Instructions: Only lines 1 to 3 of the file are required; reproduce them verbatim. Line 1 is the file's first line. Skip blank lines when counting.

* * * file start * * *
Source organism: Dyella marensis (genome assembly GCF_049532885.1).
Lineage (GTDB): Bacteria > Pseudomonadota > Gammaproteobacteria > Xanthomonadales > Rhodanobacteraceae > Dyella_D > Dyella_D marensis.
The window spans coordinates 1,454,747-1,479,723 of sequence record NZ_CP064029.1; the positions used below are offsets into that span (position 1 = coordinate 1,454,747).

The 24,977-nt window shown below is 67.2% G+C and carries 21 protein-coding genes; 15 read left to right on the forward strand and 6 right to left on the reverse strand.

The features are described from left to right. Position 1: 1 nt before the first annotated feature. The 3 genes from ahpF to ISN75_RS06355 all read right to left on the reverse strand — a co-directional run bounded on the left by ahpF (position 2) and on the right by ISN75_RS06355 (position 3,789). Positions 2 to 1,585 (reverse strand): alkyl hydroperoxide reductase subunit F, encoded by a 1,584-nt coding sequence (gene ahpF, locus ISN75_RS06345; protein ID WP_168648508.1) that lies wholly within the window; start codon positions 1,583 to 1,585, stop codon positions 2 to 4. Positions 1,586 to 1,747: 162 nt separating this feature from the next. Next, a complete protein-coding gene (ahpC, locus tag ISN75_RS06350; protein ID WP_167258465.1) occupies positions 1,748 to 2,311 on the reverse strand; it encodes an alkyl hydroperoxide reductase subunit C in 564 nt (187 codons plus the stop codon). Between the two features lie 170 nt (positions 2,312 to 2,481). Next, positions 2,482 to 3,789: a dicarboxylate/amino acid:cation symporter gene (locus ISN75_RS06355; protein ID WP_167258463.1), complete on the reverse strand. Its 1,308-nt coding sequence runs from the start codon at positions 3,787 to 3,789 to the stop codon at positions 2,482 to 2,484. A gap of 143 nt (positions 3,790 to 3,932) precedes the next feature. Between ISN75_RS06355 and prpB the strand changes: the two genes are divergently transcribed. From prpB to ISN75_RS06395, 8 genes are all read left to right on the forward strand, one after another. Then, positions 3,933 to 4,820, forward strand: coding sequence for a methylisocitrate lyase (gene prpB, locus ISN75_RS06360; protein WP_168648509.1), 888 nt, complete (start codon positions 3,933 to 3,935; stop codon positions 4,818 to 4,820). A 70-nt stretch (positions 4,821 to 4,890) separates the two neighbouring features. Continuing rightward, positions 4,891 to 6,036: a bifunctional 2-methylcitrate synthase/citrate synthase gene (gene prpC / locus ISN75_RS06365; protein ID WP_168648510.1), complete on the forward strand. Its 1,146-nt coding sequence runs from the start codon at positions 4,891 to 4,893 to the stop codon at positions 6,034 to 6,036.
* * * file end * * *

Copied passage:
Source organism: Dyella marensis (genome assembly GCF_049532885.1).
Lineage (GTDB): Bacteria > Pseudomonadota > Gammaproteobacteria > Xanthomonadales > Rhodanobacteraceae > Dyella_D > Dyella_D marensis.
The window spans coordinates 1,454,747-1,479,723 of sequence record NZ_CP064029.1; the positions used below are offsets into that span (position 1 = coordinate 1,454,747).